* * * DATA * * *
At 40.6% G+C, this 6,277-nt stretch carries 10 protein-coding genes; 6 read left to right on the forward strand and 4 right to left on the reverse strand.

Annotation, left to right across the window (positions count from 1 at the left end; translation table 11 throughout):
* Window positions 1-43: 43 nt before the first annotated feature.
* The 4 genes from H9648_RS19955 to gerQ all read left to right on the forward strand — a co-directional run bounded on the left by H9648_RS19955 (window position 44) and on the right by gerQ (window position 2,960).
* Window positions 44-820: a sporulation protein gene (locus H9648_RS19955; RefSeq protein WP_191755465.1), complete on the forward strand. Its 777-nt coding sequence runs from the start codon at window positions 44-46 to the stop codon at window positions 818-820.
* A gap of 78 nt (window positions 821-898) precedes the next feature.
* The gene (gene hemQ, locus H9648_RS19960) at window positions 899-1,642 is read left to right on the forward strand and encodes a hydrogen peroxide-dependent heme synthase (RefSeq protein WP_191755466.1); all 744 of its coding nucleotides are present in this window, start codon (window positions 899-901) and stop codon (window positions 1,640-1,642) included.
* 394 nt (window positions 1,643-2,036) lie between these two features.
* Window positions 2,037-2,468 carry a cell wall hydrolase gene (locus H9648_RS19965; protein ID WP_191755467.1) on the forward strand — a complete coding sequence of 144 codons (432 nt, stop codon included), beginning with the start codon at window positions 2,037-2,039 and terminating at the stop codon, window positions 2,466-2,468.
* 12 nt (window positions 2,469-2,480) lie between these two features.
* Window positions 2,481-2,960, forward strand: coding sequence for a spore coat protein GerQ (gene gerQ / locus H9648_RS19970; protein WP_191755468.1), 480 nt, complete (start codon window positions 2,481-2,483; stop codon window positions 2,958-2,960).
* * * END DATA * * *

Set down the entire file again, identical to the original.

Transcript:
At 40.6% G+C, this 6,277-nt stretch carries 10 protein-coding genes; 6 read left to right on the forward strand and 4 right to left on the reverse strand.

Annotation, left to right across the window (positions count from 1 at the left end; translation table 11 throughout):
* Window positions 1-43: 43 nt before the first annotated feature.
* The 4 genes from H9648_RS19955 to gerQ all read left to right on the forward strand — a co-directional run bounded on the left by H9648_RS19955 (window position 44) and on the right by gerQ (window position 2,960).
* Window positions 44-820: a sporulation protein gene (locus H9648_RS19955; RefSeq protein WP_191755465.1), complete on the forward strand. Its 777-nt coding sequence runs from the start codon at window positions 44-46 to the stop codon at window positions 818-820.
* A gap of 78 nt (window positions 821-898) precedes the next feature.
* The gene (gene hemQ, locus H9648_RS19960) at window positions 899-1,642 is read left to right on the forward strand and encodes a hydrogen peroxide-dependent heme synthase (RefSeq protein WP_191755466.1); all 744 of its coding nucleotides are present in this window, start codon (window positions 899-901) and stop codon (window positions 1,640-1,642) included.
* 394 nt (window positions 1,643-2,036) lie between these two features.
* Window positions 2,037-2,468 carry a cell wall hydrolase gene (locus H9648_RS19965; protein ID WP_191755467.1) on the forward strand — a complete coding sequence of 144 codons (432 nt, stop codon included), beginning with the start codon at window positions 2,037-2,039 and terminating at the stop codon, window positions 2,466-2,468.
* 12 nt (window positions 2,469-2,480) lie between these two features.
* Window positions 2,481-2,960, forward strand: coding sequence for a spore coat protein GerQ (gene gerQ / locus H9648_RS19970; protein WP_191755468.1), 480 nt, complete (start codon window positions 2,481-2,483; stop codon window positions 2,958-2,960).